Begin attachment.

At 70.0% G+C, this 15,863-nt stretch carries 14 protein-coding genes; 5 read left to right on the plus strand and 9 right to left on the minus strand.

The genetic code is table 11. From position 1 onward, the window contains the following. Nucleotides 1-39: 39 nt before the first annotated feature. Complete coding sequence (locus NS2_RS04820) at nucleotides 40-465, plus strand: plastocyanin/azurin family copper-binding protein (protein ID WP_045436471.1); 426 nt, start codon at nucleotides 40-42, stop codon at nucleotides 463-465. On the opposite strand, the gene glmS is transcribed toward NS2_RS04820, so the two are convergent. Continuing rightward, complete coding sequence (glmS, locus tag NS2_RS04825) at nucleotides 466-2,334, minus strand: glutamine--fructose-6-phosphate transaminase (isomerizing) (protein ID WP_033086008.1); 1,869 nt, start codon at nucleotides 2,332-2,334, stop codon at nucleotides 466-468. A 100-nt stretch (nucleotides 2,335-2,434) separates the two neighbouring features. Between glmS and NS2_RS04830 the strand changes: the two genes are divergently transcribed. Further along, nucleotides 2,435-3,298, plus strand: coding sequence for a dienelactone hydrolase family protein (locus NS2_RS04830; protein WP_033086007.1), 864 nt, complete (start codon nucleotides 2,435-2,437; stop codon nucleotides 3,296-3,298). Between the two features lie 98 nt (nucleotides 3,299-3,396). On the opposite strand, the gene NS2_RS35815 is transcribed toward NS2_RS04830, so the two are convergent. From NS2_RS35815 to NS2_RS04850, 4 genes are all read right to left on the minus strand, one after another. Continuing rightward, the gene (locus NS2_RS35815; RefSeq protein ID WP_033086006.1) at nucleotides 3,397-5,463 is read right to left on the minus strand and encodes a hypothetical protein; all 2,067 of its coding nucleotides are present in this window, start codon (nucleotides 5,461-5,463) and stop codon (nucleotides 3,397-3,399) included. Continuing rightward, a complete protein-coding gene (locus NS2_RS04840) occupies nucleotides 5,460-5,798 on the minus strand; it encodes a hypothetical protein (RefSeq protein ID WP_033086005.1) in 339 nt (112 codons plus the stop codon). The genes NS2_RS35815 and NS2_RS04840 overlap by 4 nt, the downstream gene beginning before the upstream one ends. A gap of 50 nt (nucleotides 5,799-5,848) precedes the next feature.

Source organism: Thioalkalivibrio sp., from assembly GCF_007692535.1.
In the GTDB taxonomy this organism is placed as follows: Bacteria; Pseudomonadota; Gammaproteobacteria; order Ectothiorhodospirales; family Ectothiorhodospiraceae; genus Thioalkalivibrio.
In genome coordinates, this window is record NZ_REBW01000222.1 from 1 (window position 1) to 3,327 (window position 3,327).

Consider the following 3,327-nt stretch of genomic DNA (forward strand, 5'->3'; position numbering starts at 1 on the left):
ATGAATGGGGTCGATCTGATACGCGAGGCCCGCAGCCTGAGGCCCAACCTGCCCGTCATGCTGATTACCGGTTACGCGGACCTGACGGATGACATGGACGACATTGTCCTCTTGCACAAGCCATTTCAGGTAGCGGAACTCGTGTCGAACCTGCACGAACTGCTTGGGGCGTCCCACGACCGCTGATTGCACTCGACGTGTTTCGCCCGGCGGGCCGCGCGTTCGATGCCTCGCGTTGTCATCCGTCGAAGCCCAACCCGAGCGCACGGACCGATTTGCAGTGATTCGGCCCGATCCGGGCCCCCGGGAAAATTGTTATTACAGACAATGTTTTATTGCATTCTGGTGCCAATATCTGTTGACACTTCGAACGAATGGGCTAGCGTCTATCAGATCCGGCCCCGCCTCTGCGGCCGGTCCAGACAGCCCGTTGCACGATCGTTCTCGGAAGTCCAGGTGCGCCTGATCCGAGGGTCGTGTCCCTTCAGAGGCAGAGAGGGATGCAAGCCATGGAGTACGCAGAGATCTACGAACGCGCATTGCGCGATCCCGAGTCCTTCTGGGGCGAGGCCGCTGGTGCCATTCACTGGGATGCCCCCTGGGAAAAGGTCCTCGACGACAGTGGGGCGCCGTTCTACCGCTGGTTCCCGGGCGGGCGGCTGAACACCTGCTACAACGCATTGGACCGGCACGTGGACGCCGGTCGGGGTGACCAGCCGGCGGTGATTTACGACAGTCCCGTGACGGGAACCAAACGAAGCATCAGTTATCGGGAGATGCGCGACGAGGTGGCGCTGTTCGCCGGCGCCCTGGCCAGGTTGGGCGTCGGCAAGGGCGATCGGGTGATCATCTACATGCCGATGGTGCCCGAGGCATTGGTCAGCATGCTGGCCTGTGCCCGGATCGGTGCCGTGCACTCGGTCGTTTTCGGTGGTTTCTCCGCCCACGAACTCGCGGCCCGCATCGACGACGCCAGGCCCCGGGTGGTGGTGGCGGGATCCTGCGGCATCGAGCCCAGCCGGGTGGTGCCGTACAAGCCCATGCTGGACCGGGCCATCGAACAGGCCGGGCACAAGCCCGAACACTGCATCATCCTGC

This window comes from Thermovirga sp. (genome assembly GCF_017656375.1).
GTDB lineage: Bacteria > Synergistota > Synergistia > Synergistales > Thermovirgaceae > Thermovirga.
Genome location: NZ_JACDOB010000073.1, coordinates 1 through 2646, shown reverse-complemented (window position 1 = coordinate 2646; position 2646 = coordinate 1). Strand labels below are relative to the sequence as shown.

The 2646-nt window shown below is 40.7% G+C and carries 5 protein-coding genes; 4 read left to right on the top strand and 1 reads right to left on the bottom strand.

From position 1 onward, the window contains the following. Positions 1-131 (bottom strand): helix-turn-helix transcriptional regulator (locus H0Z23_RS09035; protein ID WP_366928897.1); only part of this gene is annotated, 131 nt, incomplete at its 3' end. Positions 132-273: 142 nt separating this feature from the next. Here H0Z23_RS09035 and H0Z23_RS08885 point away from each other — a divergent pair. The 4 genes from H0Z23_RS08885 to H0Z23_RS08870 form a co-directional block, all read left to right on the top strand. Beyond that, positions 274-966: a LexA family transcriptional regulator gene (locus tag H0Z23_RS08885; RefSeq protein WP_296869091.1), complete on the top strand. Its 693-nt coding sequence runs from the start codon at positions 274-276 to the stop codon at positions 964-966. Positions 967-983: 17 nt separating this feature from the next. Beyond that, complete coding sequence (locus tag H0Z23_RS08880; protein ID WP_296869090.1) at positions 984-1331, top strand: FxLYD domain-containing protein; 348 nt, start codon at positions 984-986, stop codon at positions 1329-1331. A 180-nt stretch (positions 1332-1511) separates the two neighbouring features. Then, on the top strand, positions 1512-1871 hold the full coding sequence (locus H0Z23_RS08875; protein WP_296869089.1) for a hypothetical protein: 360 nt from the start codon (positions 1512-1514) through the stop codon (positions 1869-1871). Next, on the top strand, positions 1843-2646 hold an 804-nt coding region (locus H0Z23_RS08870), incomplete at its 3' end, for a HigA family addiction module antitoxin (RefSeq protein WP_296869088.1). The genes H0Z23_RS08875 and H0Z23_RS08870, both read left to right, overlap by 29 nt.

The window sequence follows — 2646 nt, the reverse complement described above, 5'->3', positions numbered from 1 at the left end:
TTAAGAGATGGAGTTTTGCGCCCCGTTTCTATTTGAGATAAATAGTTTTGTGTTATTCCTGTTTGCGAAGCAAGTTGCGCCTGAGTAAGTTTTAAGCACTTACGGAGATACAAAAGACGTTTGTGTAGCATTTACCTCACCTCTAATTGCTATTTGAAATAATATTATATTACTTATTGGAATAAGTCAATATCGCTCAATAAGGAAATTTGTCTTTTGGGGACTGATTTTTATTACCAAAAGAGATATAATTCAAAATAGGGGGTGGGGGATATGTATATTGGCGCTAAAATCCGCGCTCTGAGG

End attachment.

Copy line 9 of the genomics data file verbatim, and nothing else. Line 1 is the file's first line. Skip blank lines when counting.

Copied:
GTDB lineage: Bacteria > Synergistota > Synergistia > Synergistales > Thermovirgaceae > Thermovirga.